In addition to working with middle school and high school students in Wright Flight, Cummock and his wife, Marguerite, took a particular interest in supporting cadets at Embry-Riddle Aeronautical University Daytona Beach.
Bryan L. Murphy Jr., 1921-2010
Retired Maj. Bryan L. Murphy Jr., an AFA National Director Emeritus, died Oct. 25 in Fort Worth, Tex. He was 89 years old.
Major Murphy was born in Guthrie, Okla., and earned a bachelor’s degree and MBA from Southern Methodist University. He was an Air Force pilot and retired as a reserve major, having served from 1943 to 1965. He was also a 35 year-plus retiree from General Dynamics.
He had served as AFA Texas State President and was a member of the Fort Worth Chapter.
John G. Brosky, 1920-2010
Born in Scott, Pa., Brosky graduated from the University of Pittsburgh in 1942 and, having been in ROTC, served as a captain in the Army in the South Pacific. After the war, he earned a law degree and joined the Pennsylvania Air National Guard, serving from 1960 to 1980.
Presenting the Gen. Thomas D. White Space Award to Gen. C. Robert Kehler (second from left) at the Los Angeles Air Force Ball are (l-r) Thomas Taverney, Schriever Chapter chairman; AFA Board Chairman Sandy Schiltt; and Lt. Gen. John Sheridan, Space and Missile Systems Center commander. (USAF photo by Lou Hernandez)
AFA Board Chairman Sandy Schlitt speaks to Wanda Austin at the AFA Global Warfare Symposium in Los Angeles. Austin is president and CEO of Aerospace Corp. (USAF photo by Lou Hernandez)
AFA Board Chairman Sandy Schlitt and Patricia Schlitt meet Barron Hilton—aviator and hotel chain owner—at the National Aeronautic Association awards banquet Nov. 8 in Arlington, Va. That evening, AFA received the National Coalition for Aviation and Space Education’s Mervin K. Strickler Award for aerospace education.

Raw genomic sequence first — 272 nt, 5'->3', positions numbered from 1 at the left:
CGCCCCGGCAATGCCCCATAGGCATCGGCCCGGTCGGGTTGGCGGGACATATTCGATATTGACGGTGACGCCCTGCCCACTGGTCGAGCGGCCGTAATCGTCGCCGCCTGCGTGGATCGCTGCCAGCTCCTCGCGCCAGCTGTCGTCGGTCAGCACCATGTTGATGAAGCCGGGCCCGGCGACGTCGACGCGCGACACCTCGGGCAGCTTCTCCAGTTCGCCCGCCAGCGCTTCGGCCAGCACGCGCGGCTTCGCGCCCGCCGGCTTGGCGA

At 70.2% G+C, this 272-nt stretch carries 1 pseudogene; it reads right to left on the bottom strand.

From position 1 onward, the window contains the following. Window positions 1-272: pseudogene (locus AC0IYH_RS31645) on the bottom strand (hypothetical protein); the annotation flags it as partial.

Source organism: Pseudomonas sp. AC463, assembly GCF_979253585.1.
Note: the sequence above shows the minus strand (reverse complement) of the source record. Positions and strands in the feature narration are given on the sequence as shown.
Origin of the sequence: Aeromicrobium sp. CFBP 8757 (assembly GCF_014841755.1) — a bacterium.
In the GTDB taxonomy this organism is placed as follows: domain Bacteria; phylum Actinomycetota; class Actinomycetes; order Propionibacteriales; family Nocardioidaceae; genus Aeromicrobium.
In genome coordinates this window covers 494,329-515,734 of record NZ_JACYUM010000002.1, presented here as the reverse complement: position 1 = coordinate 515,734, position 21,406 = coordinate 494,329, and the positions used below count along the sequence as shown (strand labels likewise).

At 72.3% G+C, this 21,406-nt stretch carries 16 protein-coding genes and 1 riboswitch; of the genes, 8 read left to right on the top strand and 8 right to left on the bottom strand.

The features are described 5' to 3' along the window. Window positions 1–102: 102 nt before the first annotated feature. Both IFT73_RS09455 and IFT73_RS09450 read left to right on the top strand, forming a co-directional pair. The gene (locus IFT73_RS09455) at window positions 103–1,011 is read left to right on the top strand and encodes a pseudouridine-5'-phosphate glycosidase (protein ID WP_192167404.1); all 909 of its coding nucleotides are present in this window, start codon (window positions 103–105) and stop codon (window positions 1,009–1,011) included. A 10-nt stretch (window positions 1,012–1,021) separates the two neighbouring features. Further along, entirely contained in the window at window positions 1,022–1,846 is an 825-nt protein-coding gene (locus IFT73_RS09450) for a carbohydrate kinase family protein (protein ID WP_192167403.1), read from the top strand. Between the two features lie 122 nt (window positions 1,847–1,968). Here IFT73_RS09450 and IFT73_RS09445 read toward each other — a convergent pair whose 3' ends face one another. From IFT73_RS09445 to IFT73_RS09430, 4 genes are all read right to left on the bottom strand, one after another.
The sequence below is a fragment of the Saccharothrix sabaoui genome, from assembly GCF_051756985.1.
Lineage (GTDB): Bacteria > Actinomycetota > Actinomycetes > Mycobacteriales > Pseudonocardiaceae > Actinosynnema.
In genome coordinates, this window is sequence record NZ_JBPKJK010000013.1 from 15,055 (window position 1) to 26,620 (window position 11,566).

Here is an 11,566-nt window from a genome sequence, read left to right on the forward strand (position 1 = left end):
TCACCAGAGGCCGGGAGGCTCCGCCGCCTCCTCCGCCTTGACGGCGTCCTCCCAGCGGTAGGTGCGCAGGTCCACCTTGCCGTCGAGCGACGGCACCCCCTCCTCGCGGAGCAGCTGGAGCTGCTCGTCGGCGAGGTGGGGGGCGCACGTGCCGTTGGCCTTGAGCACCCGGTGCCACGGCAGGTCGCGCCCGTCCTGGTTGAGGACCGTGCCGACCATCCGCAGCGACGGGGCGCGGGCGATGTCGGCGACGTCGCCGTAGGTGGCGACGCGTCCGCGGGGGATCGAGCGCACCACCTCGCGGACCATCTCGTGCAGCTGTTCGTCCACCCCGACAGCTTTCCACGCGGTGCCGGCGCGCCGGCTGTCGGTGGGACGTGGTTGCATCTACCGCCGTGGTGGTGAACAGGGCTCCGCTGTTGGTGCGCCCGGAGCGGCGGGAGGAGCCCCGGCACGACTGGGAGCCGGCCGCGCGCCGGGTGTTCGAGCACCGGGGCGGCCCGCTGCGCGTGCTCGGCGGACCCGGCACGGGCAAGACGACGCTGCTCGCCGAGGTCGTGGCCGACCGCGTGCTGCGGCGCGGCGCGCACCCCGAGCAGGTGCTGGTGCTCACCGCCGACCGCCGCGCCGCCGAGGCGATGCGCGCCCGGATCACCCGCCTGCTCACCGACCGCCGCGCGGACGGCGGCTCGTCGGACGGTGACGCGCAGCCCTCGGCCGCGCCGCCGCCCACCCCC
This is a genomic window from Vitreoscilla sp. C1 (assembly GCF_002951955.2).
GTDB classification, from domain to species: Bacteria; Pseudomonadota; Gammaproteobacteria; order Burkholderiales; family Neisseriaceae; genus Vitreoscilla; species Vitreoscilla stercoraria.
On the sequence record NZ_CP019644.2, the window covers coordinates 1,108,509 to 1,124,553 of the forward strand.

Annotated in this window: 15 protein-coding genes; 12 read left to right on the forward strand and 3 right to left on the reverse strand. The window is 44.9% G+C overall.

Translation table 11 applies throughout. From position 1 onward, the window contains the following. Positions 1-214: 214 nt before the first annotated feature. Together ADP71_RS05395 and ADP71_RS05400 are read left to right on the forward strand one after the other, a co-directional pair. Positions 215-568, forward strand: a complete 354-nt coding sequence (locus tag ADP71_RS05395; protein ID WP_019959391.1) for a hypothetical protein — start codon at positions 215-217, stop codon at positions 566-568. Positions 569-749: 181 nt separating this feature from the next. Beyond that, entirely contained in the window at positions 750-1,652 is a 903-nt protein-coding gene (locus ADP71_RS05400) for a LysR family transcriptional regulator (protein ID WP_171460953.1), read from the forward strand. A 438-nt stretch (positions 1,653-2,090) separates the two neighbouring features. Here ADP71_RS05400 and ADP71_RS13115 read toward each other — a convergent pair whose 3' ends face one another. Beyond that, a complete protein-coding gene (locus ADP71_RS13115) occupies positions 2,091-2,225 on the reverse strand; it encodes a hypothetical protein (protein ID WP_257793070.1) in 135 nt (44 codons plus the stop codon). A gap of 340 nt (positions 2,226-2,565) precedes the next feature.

Retired Col. Boyd Gilbert (holding flag) and his wife, Sally, stand before the urn holding remains of Lt. Col. Buzz Wagner at the interment ceremony in Johnstown, Pa. Back row, l-r: retired Col. James Moschgat, Becky Moschgat, and Kymberli Moschgat. (Photo by Charles Rametta)
F-15s from the 17th Weapons Squadron, Nellis AFB, Nev., perform a flyover at the interment for Lt. Col. Buzz Wagner on Oct. 23 in Johnstown, Pa. (Photo by Charles Rametta)
At Nellis, Pennsylvania State President Robert Rutledge (center) presents an AFA Certificate to Lt. Col. Daren Sorenson, 17th Weapons Squadron commander, noting the unit’s performance of the flyover for Buzz Wagner. At left: Col. Barry Cornish, 57th Wing vice commander.
Wright Memorial Chapter President Jeff Liffick (right) presents Chris Stanley, the Fisher-Nightingale Houses executive director, with the chapter’s donation. At left is Dave Coker, Fisher House Foundation president.
The new Fisher House at Wright-Patterson AFB, Ohio.
At a drill meet at North Carolina State University, cadet John Setera of Southern Nash High School in Bailey, N.C., answer questions from a Tarheel Chapter panel (l-r): Woody Sellers, Ray Benson, and Lew Feuerstein.
Cadet Justin Dant from Ronald Reagan High School in Pfafftown, N.C., receives the Outstanding Cadet Trophy from Louis Emond, state president, at the North Carolina drill meet.
First Lt. Joseph Barton shows off the poster he won at a Golden Triangle Chapter reception. With him are (l-r) Chapter Treasurer 1st Lt. Travis Manter, Mike Counihan, and Chapter President Rick Johnson. (USAF photo by A1C Chase Hedrick)
Albert Pianalto (left) of the Leigh Wade Chapter and Steven Combs of the Richmond Chapter placed a wreath at the Virginia War Memorial in Richmond, Va., on Veterans Day on behalf of the AFA’s Virginia chapters.